Bare Knuckle Cold Sweat Humbucker
The Cold Sweat humbucker hit the market in 2006. This model has an incredible following, particularly the neck position model.
You can probably tell by the names of many BKP models, that there is an attempt to voice them toward a certain goal. The Rebel Yell is going to lean toward Steve Stevens. The Juggernaut will take you into Periphery territory. The Miracle Man has that late 80s Zakk/Ozzy vibe. Naturally, the Cold Sweat steers in the direction of early 80s John Sykes. In fact, BKP claims that Sykes has put these pickups to use in his own rig.
Over the years that this model has been in my hands, there have been a few guitars at work. The bridge in a mahogany singlecut set-neck style. And the entire set in a mahogany doublecut shred bolt-on style. Wiring harness is fairly similar in both. Bourns 500k pots. Switchcraft 12120x 3-way toggle. Switchcraft 1/4″ output jack. E standard tuning with 10-46 strings.
No matter the guitar or application, I’m always happy that Bare Knuckle provides an abundant length of lead wire. Particularly when it comes to the neck position of a singlecut style guitar, having that little bit extra makes it a lot easier.
Right off the bat on a clean amp setting, the bridge is going to push into breakup. There’s a degree of subtlety, but you’re going to want to back off the volume knob if you want something a little less aggressive. And that is certainly achievable within the realm of the Cold Sweat.
It really has some cut to it. A little of that is due to the punchy and deliberate lows and slightly reduced mids. And then there are the highs that are dialed up a bit. With the ceramic magnet selection in the bridge, you get ample crunch. The magic of Bare Knuckle is that they can deliver the transparent clarity they are known for.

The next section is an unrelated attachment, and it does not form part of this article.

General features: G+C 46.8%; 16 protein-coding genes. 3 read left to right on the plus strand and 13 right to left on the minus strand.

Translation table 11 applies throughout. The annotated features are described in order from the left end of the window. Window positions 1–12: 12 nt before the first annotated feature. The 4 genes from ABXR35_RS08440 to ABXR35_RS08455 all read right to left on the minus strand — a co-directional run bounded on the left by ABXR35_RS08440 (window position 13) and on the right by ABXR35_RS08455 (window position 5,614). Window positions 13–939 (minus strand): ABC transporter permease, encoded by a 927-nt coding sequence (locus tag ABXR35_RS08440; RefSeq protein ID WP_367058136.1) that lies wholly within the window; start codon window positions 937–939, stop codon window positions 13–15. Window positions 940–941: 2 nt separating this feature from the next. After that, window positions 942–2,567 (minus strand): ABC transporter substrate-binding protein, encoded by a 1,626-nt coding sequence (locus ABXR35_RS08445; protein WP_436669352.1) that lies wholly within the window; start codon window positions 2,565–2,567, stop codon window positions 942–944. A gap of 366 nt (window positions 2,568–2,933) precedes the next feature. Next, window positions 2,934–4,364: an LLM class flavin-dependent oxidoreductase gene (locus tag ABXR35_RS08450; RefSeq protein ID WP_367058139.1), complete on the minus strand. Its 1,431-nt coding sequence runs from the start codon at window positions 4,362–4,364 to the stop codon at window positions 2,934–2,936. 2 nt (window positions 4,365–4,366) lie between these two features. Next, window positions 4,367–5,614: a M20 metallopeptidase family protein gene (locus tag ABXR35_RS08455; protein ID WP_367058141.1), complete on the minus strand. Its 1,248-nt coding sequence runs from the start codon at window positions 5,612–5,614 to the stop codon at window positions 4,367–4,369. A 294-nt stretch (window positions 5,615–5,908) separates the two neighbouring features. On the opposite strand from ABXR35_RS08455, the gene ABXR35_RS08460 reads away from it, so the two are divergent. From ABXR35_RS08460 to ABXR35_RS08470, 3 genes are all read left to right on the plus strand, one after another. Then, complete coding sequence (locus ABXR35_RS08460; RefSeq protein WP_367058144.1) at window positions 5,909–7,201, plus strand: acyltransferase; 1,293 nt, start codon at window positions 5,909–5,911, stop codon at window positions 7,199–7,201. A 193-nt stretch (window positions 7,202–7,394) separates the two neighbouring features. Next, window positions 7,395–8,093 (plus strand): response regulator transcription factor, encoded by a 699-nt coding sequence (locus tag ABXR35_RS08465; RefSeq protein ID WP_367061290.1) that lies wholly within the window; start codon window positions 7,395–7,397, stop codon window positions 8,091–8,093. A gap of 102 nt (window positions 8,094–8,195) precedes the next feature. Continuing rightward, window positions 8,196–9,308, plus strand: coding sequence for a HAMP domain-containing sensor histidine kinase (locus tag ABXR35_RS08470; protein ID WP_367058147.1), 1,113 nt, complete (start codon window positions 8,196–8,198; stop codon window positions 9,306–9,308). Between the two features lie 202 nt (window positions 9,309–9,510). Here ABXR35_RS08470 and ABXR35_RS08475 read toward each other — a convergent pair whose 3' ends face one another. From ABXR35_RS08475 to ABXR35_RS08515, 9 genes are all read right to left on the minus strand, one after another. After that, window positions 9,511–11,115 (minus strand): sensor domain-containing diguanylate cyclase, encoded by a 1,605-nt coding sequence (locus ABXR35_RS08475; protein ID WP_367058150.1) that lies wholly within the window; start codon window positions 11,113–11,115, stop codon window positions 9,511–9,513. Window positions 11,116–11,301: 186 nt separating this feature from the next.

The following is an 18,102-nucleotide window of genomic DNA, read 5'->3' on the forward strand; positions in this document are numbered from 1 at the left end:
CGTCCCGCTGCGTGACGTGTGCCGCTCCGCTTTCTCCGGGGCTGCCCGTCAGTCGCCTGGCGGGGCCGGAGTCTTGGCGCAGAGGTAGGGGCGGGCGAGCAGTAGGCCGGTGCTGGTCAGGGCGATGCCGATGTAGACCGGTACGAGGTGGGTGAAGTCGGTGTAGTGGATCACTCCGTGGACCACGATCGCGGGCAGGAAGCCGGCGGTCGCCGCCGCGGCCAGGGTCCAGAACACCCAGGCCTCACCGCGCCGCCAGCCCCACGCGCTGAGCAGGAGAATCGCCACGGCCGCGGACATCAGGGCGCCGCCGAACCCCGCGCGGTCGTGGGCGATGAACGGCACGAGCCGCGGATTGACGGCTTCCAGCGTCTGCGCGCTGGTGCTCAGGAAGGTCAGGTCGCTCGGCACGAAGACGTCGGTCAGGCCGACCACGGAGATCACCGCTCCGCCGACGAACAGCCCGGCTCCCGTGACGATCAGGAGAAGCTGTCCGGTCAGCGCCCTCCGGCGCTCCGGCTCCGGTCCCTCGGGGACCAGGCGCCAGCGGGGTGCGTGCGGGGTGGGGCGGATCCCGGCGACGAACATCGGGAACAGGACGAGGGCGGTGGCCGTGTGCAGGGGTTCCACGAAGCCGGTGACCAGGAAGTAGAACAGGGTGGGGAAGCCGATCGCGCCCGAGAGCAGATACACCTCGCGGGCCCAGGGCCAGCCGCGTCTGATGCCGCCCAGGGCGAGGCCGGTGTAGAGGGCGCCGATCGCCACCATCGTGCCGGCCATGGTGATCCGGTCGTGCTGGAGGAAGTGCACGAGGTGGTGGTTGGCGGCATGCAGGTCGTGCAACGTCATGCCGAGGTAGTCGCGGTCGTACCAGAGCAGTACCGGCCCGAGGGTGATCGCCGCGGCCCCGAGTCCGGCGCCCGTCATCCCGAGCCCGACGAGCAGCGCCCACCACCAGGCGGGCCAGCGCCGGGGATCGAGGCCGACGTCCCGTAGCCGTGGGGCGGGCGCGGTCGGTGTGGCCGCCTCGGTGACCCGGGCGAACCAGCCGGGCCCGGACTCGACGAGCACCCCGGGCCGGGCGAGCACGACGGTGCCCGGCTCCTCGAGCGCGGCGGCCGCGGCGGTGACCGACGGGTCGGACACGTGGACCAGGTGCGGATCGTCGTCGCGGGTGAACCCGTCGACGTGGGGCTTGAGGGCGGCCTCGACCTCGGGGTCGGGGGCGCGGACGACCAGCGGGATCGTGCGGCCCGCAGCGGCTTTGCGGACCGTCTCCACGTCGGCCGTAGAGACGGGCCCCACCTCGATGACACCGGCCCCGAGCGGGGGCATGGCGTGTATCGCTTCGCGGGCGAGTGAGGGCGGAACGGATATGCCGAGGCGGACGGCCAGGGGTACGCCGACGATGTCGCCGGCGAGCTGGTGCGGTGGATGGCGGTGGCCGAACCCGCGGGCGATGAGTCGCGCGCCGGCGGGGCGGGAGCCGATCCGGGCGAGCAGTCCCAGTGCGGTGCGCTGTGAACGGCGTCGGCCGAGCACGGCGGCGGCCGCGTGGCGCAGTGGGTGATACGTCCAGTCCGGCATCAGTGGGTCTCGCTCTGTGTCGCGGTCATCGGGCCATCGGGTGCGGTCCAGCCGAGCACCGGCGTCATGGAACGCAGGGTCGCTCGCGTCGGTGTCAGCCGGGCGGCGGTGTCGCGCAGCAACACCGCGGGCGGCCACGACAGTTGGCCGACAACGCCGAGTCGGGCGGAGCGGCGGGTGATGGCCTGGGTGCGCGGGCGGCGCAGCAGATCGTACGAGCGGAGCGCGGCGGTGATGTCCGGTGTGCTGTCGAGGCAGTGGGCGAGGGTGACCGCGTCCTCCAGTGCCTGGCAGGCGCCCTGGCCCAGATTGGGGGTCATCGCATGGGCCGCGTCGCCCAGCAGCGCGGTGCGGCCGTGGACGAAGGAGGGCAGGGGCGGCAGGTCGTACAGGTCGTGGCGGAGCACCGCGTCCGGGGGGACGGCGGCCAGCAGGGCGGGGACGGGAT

While laying down the jams on a dirty setting, things are precise and touch sensitive, with a type of response to pick attack and left hand technique that can reveal enough to make you have to be a better player. It bears repeating that this pickup has an extra portion of edge and cut to it. That’s par for the course if you want those legendary Sykes squeals.
About the Neck
The neck position model seems to have a near mythical status among many players. The Alnico 5 gives ample punch and power in the mids and in the high end with a familiar vocal timbre. The low end is quite big, but in a deep way. Deep, as opposed to boomy or muddy or tubby. Dare I suggest that the low end is on the creamy side of things. This lends the neck position to a really fluid quality that is going to be appealing to prog and shred and certain metal styles.
And for the kicker, when put in a split or parallel mode on a clean amp channel, the neck position is quite exquisite. Glassy chime without pushing the amp too hard.
Cold Sweat Bridge
Series – 13.951 K
Inductance – 7.3698 H
Split – 7.149 K
Split – 6.824 K
Parallel – 3.49 K
Magnet – Ceramic
Cold Sweat Neck
Series – 8.487 K
Inductance – 4.112 H
Split – 4.238 K
Split – 4.246 K
Parallel – 2.122 K
Magnet – Alnico 5
Check out the Cold Sweat in action with Brazilian guitar and composer Mike Kerr
I’d suggest that this set is going to be at home in a guitar with a heavier or thicker timbre. Even something with a drop tuning. I do like pickups that have the cut to pierce through. Yet the Cold Sweat is one I’d be careful about your wood selection, unless you are up to some tweaking of your rig.
The Cold Sweat set is going to be good for hard rock, garage, grunge heavy rock, progressive and shred metal. It is available in 6, 7, and 8-string configurations. You can choose from over a dozen bobbin colors, and an incredible array of selection of covers, radiators, and TVs. You can customize with screw or bolt poles in about a half-dozen finishes. And of course, you have a selection of mounting leg length and type of lead wire.
For reference, this Bare Knuckle Pickups Cold Sweat humbucker set evaluation was conducted with a Fractal Axe-Fx II XL+ featuring Celestion Impluse Responses and Fractal MFC-101 MIDI Foot Controller. Real cabs in use are Marshall 1960B, Mojotone British, and Peavey 6505 cabs loaded with Celestion Classic Series Vintage 30s and Classic Series G12M Greenbacks.
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